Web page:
Do you remember the Nissan Terrano? Well, it was always a good car to drive but it needed an update in terms of features that it had. Now, though, Nissan has gone a step further and launched an all-new car in the form of the new Nissan Kicks. And they've put in extra effort to make sure that this car is just right for the Indian market. And how has all of that turned out to be? Well, let’s find out.
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Let’s start off with the first thing that one might notice about the new Nissan Kicks – and that is the sheer size of this SUV. And that brings us to the extra effort that Nissan has put in for the Kicks. You see, internationally, the Nissan Kicks is based on the same platform as the one that’s shared by the Micra. But, for India, the Nissan Kicks uses the MO platform which is meant for their SUVs. The difference that it translates to is that the Kicks is just huge. So much so, that the Nissan Kicks is not only the longest car in its segment but it is also the widest and has the longest wheelbase on offer. And when it comes to height, it is only a bit shorter than the Hyundai Creta.
So overall, the Kicks feels the biggest car in the segment. That’s not it, there are several design changes done to the Indian version of the Kicks in order to make it more SUV-like and boy does the Kicks looks muscular. This includes elements like the bold V-shaped grille, which is flanked by sharp LED projector headlamps with LED DRLs, the raised and sculpted bonnet, the chrome accents on the bumper along with cornering lamps and the faux skid plate - all of which give it a very strong stance.
Coming to the side, there’s a lot of body cladding and there are large 17-inch alloy wheels. But what really makes it work is the floating roof design which is further accentuated by the kink on the rear doors.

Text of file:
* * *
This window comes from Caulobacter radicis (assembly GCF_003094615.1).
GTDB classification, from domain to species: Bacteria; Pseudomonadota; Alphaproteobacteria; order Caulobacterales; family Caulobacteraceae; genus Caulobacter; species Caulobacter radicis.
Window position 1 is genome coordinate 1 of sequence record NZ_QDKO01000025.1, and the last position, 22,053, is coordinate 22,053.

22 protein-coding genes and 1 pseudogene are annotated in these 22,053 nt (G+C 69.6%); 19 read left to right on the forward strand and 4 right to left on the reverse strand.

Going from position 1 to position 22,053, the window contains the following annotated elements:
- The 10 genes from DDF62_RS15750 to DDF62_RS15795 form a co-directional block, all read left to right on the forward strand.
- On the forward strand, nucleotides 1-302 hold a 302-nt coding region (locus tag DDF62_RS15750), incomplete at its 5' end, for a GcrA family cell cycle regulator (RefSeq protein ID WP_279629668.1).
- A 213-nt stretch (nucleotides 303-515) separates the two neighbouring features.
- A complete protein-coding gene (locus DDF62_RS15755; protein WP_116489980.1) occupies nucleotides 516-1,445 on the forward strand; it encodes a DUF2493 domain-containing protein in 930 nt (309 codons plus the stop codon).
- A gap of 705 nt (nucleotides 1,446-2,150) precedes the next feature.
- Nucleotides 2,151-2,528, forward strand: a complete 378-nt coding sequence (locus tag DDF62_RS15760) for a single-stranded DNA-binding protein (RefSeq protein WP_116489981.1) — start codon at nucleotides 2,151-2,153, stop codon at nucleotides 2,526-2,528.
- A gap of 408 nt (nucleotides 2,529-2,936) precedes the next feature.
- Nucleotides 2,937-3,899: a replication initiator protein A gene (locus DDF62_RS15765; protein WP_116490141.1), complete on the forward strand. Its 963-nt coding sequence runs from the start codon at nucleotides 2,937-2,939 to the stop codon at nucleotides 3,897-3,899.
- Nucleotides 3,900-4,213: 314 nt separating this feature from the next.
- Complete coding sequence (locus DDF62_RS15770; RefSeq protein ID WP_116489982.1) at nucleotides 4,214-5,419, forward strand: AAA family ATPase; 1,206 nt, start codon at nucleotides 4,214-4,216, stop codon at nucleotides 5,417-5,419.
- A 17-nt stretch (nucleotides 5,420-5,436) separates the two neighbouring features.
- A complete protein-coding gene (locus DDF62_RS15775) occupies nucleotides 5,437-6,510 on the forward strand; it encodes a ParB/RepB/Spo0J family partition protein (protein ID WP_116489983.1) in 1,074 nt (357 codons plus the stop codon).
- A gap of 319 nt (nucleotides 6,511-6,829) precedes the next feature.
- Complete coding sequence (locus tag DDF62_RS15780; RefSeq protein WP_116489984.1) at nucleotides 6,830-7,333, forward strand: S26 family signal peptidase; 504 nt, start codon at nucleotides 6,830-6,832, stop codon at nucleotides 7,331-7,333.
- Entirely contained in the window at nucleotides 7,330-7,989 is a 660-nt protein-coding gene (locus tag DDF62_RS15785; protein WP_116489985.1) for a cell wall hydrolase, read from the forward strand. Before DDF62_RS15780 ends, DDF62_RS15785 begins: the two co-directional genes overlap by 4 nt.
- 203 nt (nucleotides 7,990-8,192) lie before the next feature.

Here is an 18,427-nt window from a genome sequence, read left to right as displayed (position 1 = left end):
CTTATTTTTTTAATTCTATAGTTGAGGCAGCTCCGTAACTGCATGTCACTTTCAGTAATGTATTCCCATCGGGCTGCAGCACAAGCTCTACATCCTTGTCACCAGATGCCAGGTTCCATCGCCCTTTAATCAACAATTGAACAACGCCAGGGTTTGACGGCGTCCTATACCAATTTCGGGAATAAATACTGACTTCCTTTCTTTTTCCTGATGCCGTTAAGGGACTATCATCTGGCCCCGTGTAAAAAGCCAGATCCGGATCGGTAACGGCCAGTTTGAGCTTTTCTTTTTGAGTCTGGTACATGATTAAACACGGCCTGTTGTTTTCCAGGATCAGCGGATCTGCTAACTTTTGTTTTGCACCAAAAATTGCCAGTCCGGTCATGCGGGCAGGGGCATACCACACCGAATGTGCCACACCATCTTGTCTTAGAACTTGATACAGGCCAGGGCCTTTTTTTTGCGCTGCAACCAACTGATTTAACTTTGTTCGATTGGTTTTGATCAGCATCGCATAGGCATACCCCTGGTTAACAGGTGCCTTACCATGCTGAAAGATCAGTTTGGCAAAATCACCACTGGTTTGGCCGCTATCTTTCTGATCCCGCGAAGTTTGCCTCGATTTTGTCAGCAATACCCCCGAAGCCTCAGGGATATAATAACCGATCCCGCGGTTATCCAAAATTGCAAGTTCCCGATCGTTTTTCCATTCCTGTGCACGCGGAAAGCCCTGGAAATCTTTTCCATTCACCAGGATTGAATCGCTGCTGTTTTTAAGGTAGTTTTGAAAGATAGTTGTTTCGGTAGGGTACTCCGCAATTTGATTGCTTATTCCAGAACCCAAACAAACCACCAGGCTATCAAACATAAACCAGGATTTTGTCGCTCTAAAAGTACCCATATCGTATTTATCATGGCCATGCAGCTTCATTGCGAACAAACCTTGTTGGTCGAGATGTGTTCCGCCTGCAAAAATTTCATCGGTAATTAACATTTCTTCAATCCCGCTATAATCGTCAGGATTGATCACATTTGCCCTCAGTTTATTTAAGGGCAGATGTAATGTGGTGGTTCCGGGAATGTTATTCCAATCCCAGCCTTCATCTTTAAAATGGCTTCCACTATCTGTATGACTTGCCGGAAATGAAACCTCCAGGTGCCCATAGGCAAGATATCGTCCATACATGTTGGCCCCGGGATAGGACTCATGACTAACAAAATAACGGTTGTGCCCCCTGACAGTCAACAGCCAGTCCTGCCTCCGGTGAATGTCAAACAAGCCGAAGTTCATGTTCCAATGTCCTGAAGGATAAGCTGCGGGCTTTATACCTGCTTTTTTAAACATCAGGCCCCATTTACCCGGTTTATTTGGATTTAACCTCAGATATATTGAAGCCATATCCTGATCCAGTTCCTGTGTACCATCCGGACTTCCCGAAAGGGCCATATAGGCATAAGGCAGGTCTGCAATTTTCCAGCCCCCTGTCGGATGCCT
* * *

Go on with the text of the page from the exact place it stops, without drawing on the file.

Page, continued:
From the back, the bumper does stick quite far out in relation to the boot lid and the sharply raked rear glass panel along with the boomerang-shaped taillights give the car a unique look. The tail lights, however, are not LEDs and we wish that wasn’t the case.
So yes, the Nissan Kicks looks great from the outside as it is muscular and has a great stance on road. But once you step inside the cabin, you are greeted with rather premium interiors.
Now surprisingly, the first thing that I noticed was not actually the touchscreen infotainment system but the plush leather that is spread across the dash. And look closer and you will spot several carbon-fibre styled plastic elements across the cabin and that is a nice touch. The overall design does look great but the quality of materials used could have been a bit better in some places. The cabin ticks all the boxes too as there are enough compartment spaces, it gets a cooled glovebox and also a rear AC vents on offer. But when you do notice the touchscreen infotainment system and engage with it, it is a pleasant experience. The 8-inch touchscreen is fantastic to use and also supports features like Apple CarPlay and Android Auto.